Swedish Caterer Moves from Hollywood’s Movie Sets to Nashville

plate of food
Photos courtesy of Linda Andersson.

Food & Drink

Swedish Caterer Moves from Hollywood’s Movie Sets to Nashville

After living in Los Angeles for 25 years, Swedish caterer and chef Linda Andersson has moved her catering company Leave It To Linda Catering to Nashville, Tennessee.

“It’s a big change,” she said. “I love it so far.”

When she first moved to L.A., Andersson worked for Deluxe Motion Picture Catering for five years, catering on movie sets like “American Beauty,” “Independence Day,” “Men In Black” and “Catch Me If You Can.” She also cooked for film wrap parties and other entertainment industry parties.

“I can’t believe that was 20 years ago,” she says. “It was crazy.”

Growing up in Sweden, Andersson always has worked in the restaurant industry. When she was 13, she started as a dishwasher and then at 15, began working as a cook at various restaurants.

“When I was growing up, my mom was a great cook and I always watched her and that’s how I got into cooking,” she said.

Andersson left her home of Uddevalla – a town an hour north of Gothenburg – when she was 21 to move to L.A. and has been in the U.S. for 25 years now.

“I had a pen pal that I was writing to for 10 years,” Andersson recalled. “When I was 10, I started writing to her, and then I went to L.A. to visit her and I just stayed.”

When she first arrived in the United States, Andersson worked as an au pair for a year and a half, and the family she was working for connected her to the owners of Deluxe Motion Picture Catering.

“They were doing all the big movies,” she says. “I got a job with them a worked with them for five years.”

While at Deluxe, people started asking Andersson if she could cater their private parties, and she thought about starting her own business. She ended up leaving to start Leave It To Linda Catering, which has been in business for 20 years.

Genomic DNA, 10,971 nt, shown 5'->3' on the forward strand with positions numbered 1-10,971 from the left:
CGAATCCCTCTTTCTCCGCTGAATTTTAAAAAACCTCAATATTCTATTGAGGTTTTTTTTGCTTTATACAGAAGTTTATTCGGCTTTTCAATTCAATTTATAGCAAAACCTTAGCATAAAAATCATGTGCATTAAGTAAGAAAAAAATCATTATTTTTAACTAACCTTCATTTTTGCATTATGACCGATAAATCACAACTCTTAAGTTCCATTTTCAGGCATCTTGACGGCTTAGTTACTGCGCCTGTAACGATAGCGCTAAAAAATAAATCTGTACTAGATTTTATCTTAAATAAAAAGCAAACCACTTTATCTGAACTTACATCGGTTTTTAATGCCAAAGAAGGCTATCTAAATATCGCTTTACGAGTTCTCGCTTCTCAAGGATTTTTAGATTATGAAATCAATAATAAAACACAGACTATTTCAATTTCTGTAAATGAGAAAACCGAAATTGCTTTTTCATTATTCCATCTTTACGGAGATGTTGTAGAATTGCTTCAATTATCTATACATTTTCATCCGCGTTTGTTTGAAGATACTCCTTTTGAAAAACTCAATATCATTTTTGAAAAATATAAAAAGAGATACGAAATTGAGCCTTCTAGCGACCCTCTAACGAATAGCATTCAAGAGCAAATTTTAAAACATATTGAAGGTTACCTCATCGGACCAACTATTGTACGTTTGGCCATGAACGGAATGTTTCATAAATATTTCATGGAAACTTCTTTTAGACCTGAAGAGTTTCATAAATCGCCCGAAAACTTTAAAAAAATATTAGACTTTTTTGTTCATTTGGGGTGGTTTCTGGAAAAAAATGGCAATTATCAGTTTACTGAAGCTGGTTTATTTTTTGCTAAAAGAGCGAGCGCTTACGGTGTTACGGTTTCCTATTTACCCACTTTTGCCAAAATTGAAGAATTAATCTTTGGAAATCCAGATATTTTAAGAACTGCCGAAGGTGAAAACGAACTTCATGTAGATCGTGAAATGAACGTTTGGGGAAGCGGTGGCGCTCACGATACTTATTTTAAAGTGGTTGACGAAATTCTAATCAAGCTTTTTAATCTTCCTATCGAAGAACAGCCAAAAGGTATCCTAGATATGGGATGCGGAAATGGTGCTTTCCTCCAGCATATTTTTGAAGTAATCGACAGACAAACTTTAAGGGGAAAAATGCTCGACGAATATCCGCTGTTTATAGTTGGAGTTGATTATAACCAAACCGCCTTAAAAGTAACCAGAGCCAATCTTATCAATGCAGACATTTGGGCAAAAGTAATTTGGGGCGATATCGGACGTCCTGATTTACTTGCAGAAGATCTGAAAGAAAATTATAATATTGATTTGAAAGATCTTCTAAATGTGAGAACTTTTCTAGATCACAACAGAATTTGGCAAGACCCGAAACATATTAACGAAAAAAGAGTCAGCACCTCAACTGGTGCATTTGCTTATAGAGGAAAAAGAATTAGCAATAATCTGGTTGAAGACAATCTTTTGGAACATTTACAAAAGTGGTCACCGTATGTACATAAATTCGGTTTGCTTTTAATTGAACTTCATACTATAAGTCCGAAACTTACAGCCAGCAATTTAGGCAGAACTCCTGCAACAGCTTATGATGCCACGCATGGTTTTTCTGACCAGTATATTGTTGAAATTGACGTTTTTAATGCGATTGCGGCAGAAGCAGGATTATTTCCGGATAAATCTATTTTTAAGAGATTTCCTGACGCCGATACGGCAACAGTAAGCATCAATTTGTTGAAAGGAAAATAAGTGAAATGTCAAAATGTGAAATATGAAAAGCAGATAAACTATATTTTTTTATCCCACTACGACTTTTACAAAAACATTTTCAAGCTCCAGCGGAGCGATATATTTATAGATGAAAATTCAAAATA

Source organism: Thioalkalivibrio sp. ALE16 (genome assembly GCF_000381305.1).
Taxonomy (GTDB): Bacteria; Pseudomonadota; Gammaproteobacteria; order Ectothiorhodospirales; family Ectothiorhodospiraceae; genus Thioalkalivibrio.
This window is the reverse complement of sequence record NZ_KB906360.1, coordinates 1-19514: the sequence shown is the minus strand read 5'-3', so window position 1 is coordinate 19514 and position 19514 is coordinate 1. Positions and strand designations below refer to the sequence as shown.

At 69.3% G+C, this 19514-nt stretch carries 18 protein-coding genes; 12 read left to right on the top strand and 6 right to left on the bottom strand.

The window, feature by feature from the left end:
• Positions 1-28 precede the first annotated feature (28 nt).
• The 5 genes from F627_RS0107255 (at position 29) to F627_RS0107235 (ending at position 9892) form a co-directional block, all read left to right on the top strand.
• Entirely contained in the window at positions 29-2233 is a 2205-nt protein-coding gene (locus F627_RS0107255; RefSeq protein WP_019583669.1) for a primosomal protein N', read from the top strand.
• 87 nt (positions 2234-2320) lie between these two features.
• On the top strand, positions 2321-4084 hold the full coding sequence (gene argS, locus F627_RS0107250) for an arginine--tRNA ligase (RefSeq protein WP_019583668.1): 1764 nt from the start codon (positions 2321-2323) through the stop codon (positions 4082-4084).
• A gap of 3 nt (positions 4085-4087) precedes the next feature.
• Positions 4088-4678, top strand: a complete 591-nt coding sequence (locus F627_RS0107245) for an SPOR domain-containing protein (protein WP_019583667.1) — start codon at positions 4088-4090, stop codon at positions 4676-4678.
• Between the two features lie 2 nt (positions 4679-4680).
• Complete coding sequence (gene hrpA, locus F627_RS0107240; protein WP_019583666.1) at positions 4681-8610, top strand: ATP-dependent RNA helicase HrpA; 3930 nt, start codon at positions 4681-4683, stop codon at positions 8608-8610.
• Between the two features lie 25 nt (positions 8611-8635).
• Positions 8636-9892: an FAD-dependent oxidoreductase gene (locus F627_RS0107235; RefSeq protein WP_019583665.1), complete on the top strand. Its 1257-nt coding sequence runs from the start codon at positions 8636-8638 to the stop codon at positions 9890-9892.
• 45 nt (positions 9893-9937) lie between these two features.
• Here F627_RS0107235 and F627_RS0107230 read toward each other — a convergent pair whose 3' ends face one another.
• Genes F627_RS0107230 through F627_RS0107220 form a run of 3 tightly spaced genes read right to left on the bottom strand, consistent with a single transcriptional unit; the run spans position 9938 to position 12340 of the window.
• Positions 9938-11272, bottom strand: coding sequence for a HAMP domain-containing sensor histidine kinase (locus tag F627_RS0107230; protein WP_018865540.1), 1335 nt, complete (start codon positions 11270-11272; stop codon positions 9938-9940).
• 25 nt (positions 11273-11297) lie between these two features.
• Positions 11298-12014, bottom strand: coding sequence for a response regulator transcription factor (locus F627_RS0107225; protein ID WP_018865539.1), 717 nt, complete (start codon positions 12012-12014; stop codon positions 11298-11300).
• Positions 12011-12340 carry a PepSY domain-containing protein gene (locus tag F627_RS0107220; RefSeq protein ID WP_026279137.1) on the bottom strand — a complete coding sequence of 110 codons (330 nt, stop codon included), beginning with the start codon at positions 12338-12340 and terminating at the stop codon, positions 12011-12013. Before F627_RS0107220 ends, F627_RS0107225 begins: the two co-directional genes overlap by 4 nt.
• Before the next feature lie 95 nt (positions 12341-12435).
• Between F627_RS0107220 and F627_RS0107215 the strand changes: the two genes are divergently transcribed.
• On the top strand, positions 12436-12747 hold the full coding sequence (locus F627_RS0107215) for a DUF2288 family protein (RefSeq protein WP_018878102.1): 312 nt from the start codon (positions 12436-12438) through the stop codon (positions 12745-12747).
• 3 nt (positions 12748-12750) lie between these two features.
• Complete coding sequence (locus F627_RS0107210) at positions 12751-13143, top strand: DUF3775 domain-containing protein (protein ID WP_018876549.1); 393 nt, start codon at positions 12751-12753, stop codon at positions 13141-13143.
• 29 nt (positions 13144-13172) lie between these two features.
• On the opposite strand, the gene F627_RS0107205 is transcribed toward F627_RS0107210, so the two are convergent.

Andersson also catered on the set for shows like “The Voice,” along with other television reality shows. Andersson and her crew would be catering on set for up to 30 days at a time, serving breakfast and lunch.

“And because I’m Swedish, people would always ask me if I could cook Swedish food,” she said with a laugh.

While catering on movie sets, Andersson also opened Fortyone Fortyone Restaurant, an eatery that served breakfast and lunch with a mix of healthy California fare and Swedish dishes like meatballs, shrimp sandwiches and gravlax.

“I have to say that lots of people come in for the Swedish meatballs,” Andersson said of the classic dish, which she served with mashed potatoes and lingonberries.

The restaurant’s kitchen also was used for Andersson’s catering business, as it was located conveniently down the street from Universal Studios. The restaurant has been closed since May of 2017.

Now new to Nashville, Andersson will continue catering for production companies as she was doing in L.A.

“I’m currently setting up my catering business out here,” she says. “And I might open up a restaurant later on down the road.”

While embracing her Swedish heritage through cooking here in the United States, Andersson still visits home every year or so, as her mother still lives in Uddevalla.

“When I go back, I love the Swedish food,” she said. “It’s that good home-cooked comfort food.”

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